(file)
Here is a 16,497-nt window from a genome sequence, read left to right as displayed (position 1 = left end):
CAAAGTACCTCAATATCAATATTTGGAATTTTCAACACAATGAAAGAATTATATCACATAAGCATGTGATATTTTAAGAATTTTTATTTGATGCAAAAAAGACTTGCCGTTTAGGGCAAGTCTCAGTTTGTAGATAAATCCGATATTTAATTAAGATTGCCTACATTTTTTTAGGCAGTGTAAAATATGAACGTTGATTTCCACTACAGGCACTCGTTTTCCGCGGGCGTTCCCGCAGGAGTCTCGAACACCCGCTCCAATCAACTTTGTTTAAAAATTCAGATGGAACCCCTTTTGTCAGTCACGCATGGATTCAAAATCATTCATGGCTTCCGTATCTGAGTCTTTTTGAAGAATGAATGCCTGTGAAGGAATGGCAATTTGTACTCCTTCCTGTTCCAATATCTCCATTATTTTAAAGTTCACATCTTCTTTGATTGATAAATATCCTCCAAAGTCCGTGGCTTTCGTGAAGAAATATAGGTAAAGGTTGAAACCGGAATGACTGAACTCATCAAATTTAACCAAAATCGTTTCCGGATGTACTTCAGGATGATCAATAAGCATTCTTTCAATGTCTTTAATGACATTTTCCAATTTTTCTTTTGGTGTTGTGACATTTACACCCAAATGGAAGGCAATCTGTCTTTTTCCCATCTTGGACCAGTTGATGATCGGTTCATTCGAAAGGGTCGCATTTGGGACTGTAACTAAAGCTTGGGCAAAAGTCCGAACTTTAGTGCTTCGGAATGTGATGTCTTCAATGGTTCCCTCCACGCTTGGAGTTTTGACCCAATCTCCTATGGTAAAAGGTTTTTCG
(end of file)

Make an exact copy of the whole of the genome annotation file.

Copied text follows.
Here is a 16,497-nt window from a genome sequence, read left to right as displayed (position 1 = left end):
CAAAGTACCTCAATATCAATATTTGGAATTTTCAACACAATGAAAGAATTATATCACATAAGCATGTGATATTTTAAGAATTTTTATTTGATGCAAAAAAGACTTGCCGTTTAGGGCAAGTCTCAGTTTGTAGATAAATCCGATATTTAATTAAGATTGCCTACATTTTTTTAGGCAGTGTAAAATATGAACGTTGATTTCCACTACAGGCACTCGTTTTCCGCGGGCGTTCCCGCAGGAGTCTCGAACACCCGCTCCAATCAACTTTGTTTAAAAATTCAGATGGAACCCCTTTTGTCAGTCACGCATGGATTCAAAATCATTCATGGCTTCCGTATCTGAGTCTTTTTGAAGAATGAATGCCTGTGAAGGAATGGCAATTTGTACTCCTTCCTGTTCCAATATCTCCATTATTTTAAAGTTCACATCTTCTTTGATTGATAAATATCCTCCAAAGTCCGTGGCTTTCGTGAAGAAATATAGGTAAAGGTTGAAACCGGAATGACTGAACTCATCAAATTTAACCAAAATCGTTTCCGGATGTACTTCAGGATGATCAATAAGCATTCTTTCAATGTCTTTAATGACATTTTCCAATTTTTCTTTTGGTGTTGTGACATTTACACCCAAATGGAAGGCAATCTGTCTTTTTCCCATCTTGGACCAGTTGATGATCGGTTCATTCGAAAGGGTCGCATTTGGGACTGTAACTAAAGCTTGGGCAAAAGTCCGAACTTTAGTGCTTCGGAATGTGATGTCTTCAATGGTTCCCTCCACGCTTGGAGTTTTGACCCAATCTCCTATGGTAAAAGGTTTTTCG